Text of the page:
5.0 FINANCIAL VIABILITY :
Earning profit is the prime motive
of every entrepreneur entering business. Therefore,
the profitability calculations made during this stage
should necessarily reflect the 'reality' and not 'wishful
thinking'. Paper manipulation should also be avoided.
As far as possible, competent technocrats who perfectly
understand 'what makes a brick plant click' and who
have adequate finance background should provide the
basic inputs and work shoulder-to-shoulder with Chartered
Accountants in preparing the Financial Statements.
a) At the current level of profitability
in our country, financial viability norms dictate
an investment/turnover ratio of 1. Here, the turnover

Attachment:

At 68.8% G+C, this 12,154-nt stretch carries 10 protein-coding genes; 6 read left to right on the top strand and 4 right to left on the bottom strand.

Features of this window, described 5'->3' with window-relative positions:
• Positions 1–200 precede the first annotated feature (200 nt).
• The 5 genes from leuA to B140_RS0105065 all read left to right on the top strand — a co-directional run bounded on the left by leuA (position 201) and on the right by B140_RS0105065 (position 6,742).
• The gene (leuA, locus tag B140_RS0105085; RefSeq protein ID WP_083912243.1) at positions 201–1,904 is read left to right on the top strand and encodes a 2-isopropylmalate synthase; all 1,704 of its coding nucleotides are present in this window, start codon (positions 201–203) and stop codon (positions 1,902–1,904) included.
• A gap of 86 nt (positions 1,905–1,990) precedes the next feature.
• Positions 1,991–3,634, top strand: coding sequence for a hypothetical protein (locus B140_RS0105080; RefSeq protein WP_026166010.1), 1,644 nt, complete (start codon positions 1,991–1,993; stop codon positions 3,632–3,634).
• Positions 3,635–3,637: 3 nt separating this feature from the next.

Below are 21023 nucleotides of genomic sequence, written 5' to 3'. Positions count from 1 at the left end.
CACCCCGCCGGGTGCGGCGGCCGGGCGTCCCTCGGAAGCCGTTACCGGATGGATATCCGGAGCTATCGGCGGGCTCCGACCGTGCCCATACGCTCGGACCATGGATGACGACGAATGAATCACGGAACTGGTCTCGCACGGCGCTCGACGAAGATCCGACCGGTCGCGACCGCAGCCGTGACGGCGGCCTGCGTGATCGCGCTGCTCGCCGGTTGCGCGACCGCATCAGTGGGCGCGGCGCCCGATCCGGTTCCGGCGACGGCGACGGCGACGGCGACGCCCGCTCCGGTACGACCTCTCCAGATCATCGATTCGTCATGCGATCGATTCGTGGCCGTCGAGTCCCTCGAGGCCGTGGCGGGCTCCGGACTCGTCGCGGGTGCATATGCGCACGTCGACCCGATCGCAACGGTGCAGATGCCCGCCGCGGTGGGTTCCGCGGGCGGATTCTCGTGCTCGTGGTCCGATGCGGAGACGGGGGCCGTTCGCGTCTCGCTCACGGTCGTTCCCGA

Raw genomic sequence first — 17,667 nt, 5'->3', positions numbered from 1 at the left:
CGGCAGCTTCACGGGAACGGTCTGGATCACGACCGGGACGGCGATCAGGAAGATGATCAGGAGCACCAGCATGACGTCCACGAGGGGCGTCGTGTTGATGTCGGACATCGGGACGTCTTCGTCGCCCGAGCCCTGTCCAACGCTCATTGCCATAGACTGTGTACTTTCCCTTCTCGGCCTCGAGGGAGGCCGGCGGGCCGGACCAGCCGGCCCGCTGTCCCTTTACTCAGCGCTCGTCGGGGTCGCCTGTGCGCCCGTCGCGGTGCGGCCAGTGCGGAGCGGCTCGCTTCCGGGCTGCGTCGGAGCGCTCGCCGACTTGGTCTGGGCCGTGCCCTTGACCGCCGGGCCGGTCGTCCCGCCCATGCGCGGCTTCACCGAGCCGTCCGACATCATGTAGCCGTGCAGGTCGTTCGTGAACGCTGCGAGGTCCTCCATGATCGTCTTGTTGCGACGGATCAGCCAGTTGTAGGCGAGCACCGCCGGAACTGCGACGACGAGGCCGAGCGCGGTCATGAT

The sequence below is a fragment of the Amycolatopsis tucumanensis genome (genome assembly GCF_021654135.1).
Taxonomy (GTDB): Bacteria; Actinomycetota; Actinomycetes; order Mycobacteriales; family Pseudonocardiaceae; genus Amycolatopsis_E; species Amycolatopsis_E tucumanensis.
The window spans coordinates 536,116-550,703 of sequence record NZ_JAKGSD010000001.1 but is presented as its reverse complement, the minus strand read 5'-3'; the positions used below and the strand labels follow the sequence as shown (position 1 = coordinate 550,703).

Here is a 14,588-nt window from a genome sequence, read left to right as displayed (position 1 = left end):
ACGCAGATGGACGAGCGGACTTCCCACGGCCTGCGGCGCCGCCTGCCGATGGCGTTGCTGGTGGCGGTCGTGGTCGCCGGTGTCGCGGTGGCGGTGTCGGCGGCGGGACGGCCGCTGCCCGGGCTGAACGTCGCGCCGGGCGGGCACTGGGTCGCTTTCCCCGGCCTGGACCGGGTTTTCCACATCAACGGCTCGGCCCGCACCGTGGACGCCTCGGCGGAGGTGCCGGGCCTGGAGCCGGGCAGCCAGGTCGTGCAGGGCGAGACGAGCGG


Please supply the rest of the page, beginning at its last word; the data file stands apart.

is calculated at 100 % capacity utilisation and the
investment implies the total capital cost including
working capital margin. Once the plant capacity gets
finalised with entrepreneur 'affordability' and market
size considerations, it is multiplied by the average
estimated ex-works price to arrive at the turnover.
This fixes the upper limit of the project cost. The
choice of technology/plant site and extent of mechanisation
are then guided by this total investment limit.
b) Capacity utilisation in the I
year of operation should be above the break-even point
(including depreciation). Although financial institutions
/ banks normally recommend 60 % capacity utilisation
in the I year, 70-75 % is easily achievable in brickmaking.
c) The minimum and average Debt-Service
Coverage Ratio (DSCR) should be 1.3 and 1.6, respectively.
d) Sensitivity analysis should be
carried out to know the vulnerability of the project
to a variety of internal and external factors such
as variation in raw material/utility costs, selling
e) Banks are normally reluctant to
sanction working capital loan against clay stocks
as it is difficult for them to conceive clay or soil
as an 'industrial raw material'. This can put heavy